Apple iPhone 4S: Believe the hype?
As Apple reports quarterly earnings based largely on the number of iPhones it sold, the honeymoon continues for the lucky millions able to get their hands on the newest 4S model, which was initially criticized for not being new enough. Apple went on to sell 4 million of them in 3 days.
So, after the initial sales storm, is Apple’s iPhone 4S living up to the hype?
First, here’s a graphic on how the baby compares to its older sibling:
Corrected: The graphic, above falsely stated that the iPhone 4S had 1GB of memory. As Ben Pingel pointed out, it actually has 512MB.
After getting some time to play with the Apple iPhone 4S, owners and bloggers are weighing in on its key selling features:
Complaints are being logged on Apple’s site about a colored tint affecting some iPhone 4Ss, obvious when compared to the iPhone 4. Others complain about the 4S screen looking washed out.
Is the tint a result of residue left over from manufacturing that disappears with time, Apple using different manufacturers, or something else?
3.5 inches is considered small by today’s smartphone standards. As VentureBeat’s Devindra Hardawar points out, nowadays “flagship phones from competitors never dare to dip below 4-inch screens.” But Vincent Nguyen at SlashGear argues that a redesign with a bigger screen could have “alienated women, teens and anyone with small hands”.
Powered by the same processor found in Apple’s iPad 2 but running at a slightly slower speed, the iPhone 4S has been benchmarked against competing phones and its predecessor and the results are impressive.
Thanks to Apple’s new mobile operating system iOS 5, Web browsing on the iPhone 4s is nearly twice as fast as on the iPhone 4 and decidedly faster than on its nearest competitor the Samsung Galaxy SII, according to PC Mag.
Graphics performance on the iPhone 4S is more inline with the iPad 2 tablet than anything else and in one instance is double the speed of Samsung’s Galaxy s2, AnandTech benchmarks show.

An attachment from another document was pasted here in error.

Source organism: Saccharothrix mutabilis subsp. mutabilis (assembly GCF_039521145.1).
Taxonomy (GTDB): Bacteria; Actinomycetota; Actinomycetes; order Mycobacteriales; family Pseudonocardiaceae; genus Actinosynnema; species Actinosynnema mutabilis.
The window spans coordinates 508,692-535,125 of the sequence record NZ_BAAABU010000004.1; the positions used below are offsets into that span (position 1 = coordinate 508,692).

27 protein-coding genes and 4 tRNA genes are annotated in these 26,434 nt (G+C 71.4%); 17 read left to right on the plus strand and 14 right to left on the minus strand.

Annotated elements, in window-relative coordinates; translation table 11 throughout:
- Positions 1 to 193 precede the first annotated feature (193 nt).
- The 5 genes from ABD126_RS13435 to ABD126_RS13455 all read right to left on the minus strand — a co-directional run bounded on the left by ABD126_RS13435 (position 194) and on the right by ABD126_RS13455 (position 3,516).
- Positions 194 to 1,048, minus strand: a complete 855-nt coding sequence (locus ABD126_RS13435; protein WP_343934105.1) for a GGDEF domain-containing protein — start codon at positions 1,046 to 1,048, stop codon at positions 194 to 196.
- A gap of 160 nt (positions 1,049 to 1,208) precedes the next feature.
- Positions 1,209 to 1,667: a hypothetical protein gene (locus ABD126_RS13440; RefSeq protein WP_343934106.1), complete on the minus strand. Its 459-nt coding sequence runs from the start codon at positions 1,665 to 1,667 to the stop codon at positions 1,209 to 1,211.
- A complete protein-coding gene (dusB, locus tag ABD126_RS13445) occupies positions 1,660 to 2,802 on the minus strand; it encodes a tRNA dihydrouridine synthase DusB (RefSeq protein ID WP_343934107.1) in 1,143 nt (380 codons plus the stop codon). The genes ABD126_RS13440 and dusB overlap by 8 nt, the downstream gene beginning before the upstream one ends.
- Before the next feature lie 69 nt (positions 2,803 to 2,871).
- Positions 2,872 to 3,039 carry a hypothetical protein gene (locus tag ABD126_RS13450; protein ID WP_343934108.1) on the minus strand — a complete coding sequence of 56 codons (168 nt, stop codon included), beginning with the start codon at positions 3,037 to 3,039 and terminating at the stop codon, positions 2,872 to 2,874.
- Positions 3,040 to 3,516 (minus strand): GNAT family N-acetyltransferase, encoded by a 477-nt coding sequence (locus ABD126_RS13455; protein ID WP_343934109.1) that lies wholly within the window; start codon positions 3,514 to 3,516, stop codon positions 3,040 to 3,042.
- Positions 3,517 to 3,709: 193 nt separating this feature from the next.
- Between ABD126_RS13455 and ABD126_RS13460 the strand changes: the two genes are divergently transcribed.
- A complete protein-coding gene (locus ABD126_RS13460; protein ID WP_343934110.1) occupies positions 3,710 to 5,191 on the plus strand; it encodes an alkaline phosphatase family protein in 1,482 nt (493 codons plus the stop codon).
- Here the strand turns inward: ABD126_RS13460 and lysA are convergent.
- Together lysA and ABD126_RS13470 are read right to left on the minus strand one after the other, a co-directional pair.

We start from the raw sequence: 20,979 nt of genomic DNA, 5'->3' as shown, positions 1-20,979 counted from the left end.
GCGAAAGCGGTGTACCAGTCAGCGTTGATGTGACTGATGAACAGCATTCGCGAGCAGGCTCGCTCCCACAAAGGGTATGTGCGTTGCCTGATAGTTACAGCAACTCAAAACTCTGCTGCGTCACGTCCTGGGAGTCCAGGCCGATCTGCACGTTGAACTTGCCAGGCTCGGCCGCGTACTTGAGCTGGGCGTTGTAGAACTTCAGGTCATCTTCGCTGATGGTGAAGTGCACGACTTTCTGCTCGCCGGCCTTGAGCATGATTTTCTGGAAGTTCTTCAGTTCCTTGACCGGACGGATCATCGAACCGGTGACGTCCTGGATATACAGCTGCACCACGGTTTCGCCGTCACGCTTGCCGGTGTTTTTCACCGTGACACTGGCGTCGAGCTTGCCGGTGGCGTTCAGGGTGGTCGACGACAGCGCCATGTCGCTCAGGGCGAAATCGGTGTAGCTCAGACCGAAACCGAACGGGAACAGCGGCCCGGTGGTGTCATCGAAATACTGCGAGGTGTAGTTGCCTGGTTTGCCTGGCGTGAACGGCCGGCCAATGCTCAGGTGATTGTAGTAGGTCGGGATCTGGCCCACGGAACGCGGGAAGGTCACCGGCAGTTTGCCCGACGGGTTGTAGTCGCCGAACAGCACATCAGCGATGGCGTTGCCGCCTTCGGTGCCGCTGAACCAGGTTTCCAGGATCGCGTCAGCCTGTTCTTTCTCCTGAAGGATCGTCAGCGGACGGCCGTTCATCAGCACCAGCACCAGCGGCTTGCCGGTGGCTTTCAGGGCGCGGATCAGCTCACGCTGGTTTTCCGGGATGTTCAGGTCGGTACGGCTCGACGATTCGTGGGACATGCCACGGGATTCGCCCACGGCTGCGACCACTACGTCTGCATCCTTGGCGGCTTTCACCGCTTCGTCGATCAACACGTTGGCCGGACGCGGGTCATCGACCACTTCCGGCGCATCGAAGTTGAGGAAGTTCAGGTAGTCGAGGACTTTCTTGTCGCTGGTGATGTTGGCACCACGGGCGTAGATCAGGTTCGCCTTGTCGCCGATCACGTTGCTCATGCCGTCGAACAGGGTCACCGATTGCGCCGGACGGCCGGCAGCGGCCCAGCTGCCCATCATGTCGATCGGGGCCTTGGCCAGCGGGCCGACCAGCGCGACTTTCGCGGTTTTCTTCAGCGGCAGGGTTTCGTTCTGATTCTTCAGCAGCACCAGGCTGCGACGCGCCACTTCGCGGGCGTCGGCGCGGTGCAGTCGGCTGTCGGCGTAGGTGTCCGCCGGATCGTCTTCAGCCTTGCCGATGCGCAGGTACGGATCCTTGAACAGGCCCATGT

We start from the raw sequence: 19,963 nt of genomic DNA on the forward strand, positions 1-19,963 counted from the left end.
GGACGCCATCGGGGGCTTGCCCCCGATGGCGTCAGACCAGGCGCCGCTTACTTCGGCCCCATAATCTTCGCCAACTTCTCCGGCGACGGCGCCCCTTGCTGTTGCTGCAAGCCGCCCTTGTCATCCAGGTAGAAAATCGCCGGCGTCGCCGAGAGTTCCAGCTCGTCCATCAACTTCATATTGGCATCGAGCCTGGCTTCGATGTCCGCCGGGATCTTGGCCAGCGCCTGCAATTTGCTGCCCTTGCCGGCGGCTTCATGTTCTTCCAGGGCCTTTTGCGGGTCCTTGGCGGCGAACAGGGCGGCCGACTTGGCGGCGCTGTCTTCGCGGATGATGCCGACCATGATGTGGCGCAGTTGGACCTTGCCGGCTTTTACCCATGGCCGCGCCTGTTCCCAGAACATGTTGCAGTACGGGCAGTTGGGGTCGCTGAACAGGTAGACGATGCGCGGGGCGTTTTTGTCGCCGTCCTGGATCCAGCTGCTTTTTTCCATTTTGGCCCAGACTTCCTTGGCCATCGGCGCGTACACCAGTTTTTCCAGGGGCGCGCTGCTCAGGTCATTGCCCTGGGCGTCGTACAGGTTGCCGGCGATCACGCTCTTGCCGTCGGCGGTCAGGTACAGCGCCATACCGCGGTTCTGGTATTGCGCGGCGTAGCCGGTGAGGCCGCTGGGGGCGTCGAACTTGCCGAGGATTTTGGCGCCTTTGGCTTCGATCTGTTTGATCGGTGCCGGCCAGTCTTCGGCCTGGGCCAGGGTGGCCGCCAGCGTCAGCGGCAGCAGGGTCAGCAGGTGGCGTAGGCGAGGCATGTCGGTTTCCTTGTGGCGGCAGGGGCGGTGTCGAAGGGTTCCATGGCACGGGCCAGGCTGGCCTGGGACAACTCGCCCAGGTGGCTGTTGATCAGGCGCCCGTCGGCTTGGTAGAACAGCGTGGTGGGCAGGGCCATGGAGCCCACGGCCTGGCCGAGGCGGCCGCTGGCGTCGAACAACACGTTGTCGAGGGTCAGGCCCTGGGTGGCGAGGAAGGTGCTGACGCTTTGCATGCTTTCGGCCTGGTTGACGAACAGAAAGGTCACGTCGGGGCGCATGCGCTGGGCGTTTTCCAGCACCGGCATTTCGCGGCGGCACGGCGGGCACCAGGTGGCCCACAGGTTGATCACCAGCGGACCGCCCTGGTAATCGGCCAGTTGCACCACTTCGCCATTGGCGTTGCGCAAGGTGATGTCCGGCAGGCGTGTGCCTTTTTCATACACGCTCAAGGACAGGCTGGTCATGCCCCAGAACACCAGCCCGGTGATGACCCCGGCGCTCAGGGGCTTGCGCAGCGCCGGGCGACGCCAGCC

Many expect Google’s next iteration of its Android mobile operating system, dubbed “Ice Cream Sandwich”, to narrow the performance gap between Android-powered smartphones and the gains made by Apple’s iOS 5.
Josh Topolsky found the battery performance of the iPhone 4S to be “impressive” and on par with the iPhone 4, mindful of losing an hour on the 4S when using Wi-Fi.
But “complaints are flooding in” about poor performance, according to Rick Henderson at Pocket-lint. Henderson quotes one 4S owner in Apple’s user forum who wrote: “My iPhone 4S battery seems terrible! Almost equivalent to my 3GS and its terrible battery life”.
Walt Mossberg calls Siri, the iPhone 4S’s virtual assistant, “a nascent artificial-intelligence system that has to be tried to be believed”.
Devindra Hardawar says “Siri represents the first step towards widespread adoption of consumer artificial intelligence.”
Some 4S users are getting “cannot connect to the network” messages when trying to use Siri. There appears to be workarounds but no word yet on a fix.
A potential privacy issue has also sprung up, with Siri sneaking what nickname users choose to use with the voice service into their contact information, where it could be unknowingly shared when a user sends someone else their details, writesCNET’s Luke Westaway.
A higher-resolution sensor and an improved lens helps make the iPhone 4S a compelling replacement for a point-and-shoot camera, though other smartphone cameras share that distinction.
Techland’s Brooks Kraft lauds the iPhone 4S more accurate color rendering and inconspicuous ease of use.
ZDNet’s Matthew Miller concluded that out out the four cameras he tested: the HTC Amaze 4G, Nokia N9, Apple’s iPhone 4S, and the Nokia N8, the ones on the first three phones “could easily be the winning one with a bit of judgement difference”.